This morning, as the New York Police Department monitors our article about their Commissioner Raymond Kelly lying about past NY gun confiscations on national radio, a startling new document has been revealed.
Despite repeated denials from gun-control advocates insisting that no gun confiscations willl take place, Page 3 of an official New York State document entitled NY SAFE FACT SHEET – GUN OWNERS – WHAT THE LAW MEANS TO YOU states that gun-owners must surrender certain property. The document, located at http://www.nysenate.gov/files/pdfs/NYSAFE-Fact-Sheet.pdf specifically calls for owners of certain magazines to “surrender it to law enforcement officials” within a year of they don’t “permanently alter” it or “dispose of it to another person outside New York State.”
New York State Senator John A. Defrancisco, one of the 18 Republicans who voted against the bill, posted an official press release on his website Friday january 18th, which stated “Related issues: Gun Control -Here is some helpful information on how the NY Safe Act of 2013 will impact gun owners. Please click on the attachment below.” [For a full list, see our complete compilation, Statements of 19 State Senators who opposed the New York gun ban.]
The 5 page PDF document (page 5 is left blank) states in part, on page 3:
All gun owners:
- If you own a large capacity magazine greater than 10 round capacity that was a grandfathered magazine as a result of the 1994 Federal Assault Weapon Ban, within a year, you must do one of the following: dispose of it to another person outside New York State, surrender it to law enforcement officials, or permanently alter such to only accept 7 rounds.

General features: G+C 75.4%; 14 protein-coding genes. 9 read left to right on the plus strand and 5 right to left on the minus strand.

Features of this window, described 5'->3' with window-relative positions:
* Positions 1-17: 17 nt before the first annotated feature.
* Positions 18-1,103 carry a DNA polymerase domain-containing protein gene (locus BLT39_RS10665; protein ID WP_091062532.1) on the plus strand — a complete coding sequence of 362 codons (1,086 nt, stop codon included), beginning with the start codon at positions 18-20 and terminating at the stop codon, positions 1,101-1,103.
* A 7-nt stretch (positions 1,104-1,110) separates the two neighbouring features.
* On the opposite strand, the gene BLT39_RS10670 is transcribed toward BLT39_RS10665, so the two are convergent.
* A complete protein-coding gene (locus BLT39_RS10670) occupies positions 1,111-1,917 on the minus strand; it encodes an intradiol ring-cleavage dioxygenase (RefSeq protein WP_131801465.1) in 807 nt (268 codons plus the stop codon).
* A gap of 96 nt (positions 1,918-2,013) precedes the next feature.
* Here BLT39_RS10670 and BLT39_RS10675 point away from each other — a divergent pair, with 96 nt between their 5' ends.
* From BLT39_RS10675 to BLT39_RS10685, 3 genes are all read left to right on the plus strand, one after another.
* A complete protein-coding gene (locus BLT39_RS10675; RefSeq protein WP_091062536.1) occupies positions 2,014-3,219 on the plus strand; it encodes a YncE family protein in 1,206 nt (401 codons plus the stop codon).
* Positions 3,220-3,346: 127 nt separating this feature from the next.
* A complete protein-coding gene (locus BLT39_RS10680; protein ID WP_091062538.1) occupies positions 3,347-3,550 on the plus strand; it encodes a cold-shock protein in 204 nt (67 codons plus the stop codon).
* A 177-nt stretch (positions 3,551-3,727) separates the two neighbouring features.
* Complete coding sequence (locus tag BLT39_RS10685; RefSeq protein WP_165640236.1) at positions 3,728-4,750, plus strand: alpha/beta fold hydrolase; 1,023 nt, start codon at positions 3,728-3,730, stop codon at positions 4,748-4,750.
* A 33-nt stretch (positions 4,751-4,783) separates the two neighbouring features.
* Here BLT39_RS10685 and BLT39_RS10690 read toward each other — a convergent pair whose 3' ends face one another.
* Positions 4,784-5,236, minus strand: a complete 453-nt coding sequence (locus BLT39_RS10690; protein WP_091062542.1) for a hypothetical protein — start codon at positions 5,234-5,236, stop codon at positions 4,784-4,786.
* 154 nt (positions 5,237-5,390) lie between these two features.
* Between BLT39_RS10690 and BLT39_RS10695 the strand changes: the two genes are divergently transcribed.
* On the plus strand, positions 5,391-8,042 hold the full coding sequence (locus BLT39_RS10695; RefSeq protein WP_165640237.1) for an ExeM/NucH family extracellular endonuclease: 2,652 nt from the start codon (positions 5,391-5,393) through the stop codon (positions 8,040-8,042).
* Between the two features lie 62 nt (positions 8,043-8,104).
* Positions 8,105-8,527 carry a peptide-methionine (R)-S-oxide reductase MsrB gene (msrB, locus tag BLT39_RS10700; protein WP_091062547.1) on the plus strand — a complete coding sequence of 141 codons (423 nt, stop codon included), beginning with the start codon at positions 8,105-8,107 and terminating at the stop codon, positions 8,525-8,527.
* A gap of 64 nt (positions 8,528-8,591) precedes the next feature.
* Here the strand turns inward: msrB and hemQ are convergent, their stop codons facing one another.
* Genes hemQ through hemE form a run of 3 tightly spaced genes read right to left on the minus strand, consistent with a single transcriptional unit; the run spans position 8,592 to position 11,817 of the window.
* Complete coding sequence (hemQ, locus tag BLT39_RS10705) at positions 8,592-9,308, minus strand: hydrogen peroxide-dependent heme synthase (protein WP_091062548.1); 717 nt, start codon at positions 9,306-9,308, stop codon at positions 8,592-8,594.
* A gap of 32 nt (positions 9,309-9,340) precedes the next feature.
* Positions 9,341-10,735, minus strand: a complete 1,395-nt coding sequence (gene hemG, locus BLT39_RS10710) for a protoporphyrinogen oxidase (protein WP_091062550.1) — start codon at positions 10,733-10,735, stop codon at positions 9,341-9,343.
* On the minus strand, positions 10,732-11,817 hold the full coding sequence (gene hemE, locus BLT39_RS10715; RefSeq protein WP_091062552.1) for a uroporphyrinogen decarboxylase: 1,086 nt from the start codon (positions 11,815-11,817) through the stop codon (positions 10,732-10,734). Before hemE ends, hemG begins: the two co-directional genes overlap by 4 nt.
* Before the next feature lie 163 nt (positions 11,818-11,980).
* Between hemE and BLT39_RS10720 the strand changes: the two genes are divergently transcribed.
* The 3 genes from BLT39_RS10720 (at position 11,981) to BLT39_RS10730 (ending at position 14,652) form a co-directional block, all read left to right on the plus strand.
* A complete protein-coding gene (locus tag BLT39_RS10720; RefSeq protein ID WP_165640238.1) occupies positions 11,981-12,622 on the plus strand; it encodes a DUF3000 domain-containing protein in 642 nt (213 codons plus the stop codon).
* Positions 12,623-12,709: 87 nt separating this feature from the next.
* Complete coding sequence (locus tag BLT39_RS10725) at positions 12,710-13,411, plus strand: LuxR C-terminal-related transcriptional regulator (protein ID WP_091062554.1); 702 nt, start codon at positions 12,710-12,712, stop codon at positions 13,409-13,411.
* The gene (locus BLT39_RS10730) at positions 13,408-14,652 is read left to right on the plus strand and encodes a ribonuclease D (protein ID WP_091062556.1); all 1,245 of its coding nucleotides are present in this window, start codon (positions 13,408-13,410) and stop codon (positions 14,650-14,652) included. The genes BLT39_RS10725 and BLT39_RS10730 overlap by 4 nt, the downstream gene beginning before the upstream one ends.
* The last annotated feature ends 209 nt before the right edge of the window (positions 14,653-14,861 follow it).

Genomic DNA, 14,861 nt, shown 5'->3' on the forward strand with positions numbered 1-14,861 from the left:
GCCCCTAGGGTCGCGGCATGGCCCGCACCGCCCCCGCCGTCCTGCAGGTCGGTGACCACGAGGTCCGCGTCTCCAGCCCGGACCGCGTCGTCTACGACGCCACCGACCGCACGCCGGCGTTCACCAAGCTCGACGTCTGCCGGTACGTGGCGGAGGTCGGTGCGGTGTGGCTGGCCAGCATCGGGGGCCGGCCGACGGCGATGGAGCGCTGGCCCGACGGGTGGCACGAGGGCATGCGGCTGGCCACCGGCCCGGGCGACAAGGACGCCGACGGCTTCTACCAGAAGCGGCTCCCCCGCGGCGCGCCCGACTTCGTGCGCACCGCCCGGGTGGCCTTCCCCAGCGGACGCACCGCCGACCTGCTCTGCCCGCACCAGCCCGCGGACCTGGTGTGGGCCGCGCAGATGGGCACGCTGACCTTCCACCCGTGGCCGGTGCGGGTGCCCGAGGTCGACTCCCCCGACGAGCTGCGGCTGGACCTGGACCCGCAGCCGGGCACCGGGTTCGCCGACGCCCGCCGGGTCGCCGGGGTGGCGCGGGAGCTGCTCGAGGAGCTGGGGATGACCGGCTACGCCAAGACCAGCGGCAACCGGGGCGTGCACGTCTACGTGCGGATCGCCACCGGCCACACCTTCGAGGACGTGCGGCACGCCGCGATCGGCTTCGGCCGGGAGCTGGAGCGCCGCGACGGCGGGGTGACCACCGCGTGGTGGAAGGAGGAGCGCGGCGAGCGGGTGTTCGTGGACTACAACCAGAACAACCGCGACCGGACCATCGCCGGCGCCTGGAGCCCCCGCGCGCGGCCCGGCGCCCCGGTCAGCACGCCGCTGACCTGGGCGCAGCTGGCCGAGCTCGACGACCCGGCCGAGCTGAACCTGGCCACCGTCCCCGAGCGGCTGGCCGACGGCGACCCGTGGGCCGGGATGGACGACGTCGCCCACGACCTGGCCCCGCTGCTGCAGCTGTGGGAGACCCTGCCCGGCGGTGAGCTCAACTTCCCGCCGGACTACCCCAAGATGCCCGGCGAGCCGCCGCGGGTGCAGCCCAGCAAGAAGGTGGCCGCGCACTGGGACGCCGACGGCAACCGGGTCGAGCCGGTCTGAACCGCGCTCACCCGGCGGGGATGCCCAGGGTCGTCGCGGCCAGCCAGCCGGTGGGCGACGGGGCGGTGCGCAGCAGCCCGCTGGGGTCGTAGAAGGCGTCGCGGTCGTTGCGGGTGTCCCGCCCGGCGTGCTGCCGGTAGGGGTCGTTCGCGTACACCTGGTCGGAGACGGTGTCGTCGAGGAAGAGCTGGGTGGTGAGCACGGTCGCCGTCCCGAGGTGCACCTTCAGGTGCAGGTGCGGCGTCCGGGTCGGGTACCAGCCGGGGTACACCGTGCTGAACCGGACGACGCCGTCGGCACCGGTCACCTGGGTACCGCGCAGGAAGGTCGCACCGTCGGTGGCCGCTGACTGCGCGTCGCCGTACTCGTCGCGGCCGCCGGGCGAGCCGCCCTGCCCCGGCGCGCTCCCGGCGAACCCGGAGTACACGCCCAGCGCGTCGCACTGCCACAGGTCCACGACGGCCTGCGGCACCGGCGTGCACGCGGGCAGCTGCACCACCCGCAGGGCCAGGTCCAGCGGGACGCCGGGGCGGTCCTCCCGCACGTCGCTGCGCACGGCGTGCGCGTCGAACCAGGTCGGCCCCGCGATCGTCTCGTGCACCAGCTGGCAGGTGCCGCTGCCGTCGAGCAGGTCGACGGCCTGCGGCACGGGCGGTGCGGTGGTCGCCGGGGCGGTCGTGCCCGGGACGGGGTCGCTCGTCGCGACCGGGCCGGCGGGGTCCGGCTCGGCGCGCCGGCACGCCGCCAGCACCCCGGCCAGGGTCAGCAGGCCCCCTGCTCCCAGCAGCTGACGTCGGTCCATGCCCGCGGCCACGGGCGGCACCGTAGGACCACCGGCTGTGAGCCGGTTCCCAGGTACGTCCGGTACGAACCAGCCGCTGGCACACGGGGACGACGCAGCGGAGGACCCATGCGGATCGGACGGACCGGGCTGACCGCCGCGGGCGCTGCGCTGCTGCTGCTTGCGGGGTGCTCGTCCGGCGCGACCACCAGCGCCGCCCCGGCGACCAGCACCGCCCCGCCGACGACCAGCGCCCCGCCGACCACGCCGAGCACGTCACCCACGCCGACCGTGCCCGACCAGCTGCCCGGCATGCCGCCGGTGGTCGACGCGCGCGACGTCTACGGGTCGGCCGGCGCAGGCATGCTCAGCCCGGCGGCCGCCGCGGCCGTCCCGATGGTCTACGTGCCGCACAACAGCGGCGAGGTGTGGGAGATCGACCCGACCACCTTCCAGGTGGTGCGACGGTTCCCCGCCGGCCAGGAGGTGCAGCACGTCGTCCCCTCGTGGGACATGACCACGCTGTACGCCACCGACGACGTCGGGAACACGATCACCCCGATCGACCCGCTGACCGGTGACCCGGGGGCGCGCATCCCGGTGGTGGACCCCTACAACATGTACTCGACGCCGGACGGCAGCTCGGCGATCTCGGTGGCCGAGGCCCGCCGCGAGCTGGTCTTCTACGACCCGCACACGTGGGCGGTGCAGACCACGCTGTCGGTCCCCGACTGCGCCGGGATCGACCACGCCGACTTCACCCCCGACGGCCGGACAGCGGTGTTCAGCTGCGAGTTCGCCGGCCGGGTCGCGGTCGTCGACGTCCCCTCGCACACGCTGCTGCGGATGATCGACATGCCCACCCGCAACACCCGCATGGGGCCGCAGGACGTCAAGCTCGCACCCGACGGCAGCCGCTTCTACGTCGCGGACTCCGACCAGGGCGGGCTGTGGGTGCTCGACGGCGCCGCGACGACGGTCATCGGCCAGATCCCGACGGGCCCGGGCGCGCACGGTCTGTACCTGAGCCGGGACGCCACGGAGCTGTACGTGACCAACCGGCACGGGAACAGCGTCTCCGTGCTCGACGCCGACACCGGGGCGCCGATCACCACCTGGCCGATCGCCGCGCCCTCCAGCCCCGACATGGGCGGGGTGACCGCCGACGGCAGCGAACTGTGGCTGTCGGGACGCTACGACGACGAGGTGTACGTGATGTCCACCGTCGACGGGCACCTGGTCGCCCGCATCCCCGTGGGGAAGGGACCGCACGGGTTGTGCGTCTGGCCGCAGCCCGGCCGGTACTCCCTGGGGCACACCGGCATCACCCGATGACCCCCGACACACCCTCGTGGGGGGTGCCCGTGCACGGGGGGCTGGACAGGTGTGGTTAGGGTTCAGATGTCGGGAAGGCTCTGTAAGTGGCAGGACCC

- If you own a 10 round magazine for your gun, you will be allowed to keep such magazine but only be able to load it with 7 rounds unless you are at an exempted location such as a shooting range or competition. In 90 days from enactment you will no longer be able to purchase 10 round magazines, only 7 and lower capacity magazines.
- Starting in one year, to purchase ammunition, the seller will perform a check to verify that you are not prohibited under the Federal Law disqualifiers (see last page) from possessing a firearm, and will not sell you ammunition if you are prohibited.
On pages 2 and 3 of the document, the line “There is an exception to this for transfers to immediate family members – spouses and children” appears three separate times, applying to certain pistols, rifles and shotguns.
“If you own any other type of pistol, there are no further requirements or restrictions on the pistol itself. However, starting in 60 days from enactment, any private sales of pistols will require a National Instant Criminal Background Check System (NICS) by a firearms dealer to effectuate the transfer. There is an exception to this for transfers to immediate family members – spouses and children.” (page 2)”If you own any other type of rifle, there are no further requirements or restrictions on the rifle itself. However, starting in 60 days from enactment, any private sales of rifles will require a NICS check by a firearms dealer to effectuate the transfer. There is an exception to this for transfers to immediate family members – spouses and children.” (page 2)
“If you own any other type of shotgun, there are no further requirements or restrictions on the shotgun itself. However, starting in 60 days from enactment, any private sales of shotguns will require a NICS check by a firearms dealer to effectuate the transfer. There is an exception to this for transfers to immediate family members – spouses and children.” (page 3)